Q: How does Cell Culture Company's hollow fiber technology differ from other perfusion platforms on the market?

A: Many common perfusion platforms utilize hollow fibers as a cell retention mechanism in order to be able to flow media at an acceptable rate. ATF (Alternating Tangential Flow) tank attachments, for example, are a common perfusion system that use hollow fibers like a filter, retaining and circulating the cells back into the tank while passing the cell product through the membrane into a holding tank. However, there are several distinct advantages to Cell Culture Company’s hollow fiber perfusion bioreactor design when comparing to ATF tank systems:

  • Homogenous Environment: Cells are grown on the “Cell Side” (extracapillary or EC space) of the hollow fibers, while bulk media flow brings nutrients through the “Media Side” (intracapillary or IC space). This allows for cells to be grown to a high density (~10E9 cells/mL) without exposure to shear stress. In ATF systems, the cells are freely moving through the tank and ATF space with the flow of media and thus exposed to shear. This is important, since cells experiencing too much shear could produce low-quality protein products.
  • Save on Media Use: Cell Culture Company’s bioreactors use less media than ATF systems. Cell Culture Company’s bioreactors are designed as high surface area cartridges where cells can grow to high densities in a relatively small space. While media is constantly flowing throughout the bioreactor run, total media usage remains low compared to ATF systems. An ATF-equipped tank is designed to grow cells in a comparatively large tank with very low surface area, where several vessel volumes per day (VVD) of media may be needed. Additionally, to keep the cells alive and producing product, ATF tanks need to be “bled” every day to limit the cell count, which can be up to 30% VVD. Cell Culture Company’s bioreactors do not need to be bled, because the cell mass is embedded in the fiber bundle and takes on the density and consistency of live tissue. Our bioreactors are designed to maintain the cells in a fixed static space with the capillary fibers providing the dynamics to deliver nutrients and remove waste.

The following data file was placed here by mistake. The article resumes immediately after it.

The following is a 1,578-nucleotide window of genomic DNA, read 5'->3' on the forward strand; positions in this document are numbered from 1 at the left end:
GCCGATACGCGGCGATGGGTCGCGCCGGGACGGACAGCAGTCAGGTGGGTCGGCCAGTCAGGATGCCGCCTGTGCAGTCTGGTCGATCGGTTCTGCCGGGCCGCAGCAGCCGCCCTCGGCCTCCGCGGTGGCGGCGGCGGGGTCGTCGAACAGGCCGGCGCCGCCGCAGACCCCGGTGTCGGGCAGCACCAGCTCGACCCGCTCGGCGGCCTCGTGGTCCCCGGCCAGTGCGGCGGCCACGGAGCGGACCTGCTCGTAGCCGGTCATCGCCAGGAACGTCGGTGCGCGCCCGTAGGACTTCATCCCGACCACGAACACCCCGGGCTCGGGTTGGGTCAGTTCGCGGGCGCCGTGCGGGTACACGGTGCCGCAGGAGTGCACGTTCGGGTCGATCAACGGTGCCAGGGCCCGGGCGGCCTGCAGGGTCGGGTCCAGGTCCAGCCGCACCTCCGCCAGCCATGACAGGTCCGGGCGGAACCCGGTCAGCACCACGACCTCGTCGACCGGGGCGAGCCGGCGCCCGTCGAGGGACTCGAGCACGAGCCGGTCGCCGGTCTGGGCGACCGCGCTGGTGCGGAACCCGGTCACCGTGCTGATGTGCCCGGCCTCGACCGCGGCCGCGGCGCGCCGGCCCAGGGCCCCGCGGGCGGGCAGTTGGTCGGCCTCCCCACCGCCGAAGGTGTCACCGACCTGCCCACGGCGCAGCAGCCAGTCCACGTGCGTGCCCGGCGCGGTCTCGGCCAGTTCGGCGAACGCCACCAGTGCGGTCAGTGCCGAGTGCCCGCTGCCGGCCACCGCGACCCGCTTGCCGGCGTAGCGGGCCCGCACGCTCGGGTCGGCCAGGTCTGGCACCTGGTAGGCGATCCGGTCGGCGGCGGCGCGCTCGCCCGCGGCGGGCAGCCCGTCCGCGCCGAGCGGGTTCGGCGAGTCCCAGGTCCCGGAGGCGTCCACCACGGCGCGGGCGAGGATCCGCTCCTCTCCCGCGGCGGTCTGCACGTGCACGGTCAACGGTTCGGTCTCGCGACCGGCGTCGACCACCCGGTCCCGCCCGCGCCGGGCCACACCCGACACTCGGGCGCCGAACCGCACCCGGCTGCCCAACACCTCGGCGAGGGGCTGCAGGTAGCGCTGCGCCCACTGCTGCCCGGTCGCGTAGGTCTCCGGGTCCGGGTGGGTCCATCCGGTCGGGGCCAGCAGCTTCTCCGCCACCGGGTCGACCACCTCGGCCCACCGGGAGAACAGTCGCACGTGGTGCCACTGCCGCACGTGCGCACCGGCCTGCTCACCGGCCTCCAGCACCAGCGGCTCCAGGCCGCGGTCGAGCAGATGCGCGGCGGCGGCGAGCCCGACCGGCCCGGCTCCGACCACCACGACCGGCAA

• Long-term, Stable Production: Cell Culture Company’s bioreactors can maintain cell health and protein production for up to 100 days (or longer). We have data to show that Cell Culture Company’s bioreactors maintain a consistent environment for the cells as waste is constantly removed and parameters such as pH and lactate are automatically monitored and controlled. This leads to longer periods of protein production, which is especially important for difficult-to-express proteins or low-producing cell lines. ATF systems can support protein production for 30 to 60 days before cell viability (and thus protein production) is dramatically reduced due to membrane fouling and accumulation of dead cells.
  • Easy Protein Retention: In Cell Culture Company’s bioreactors, protein product is retained and collected from the Cell Side (EC space). It does not have to cross the hollow fiber membrane to be collected. In contrast, protein produced in ATF systems must cross the hollow fiber membrane, and collection is subject to clogging and fouling.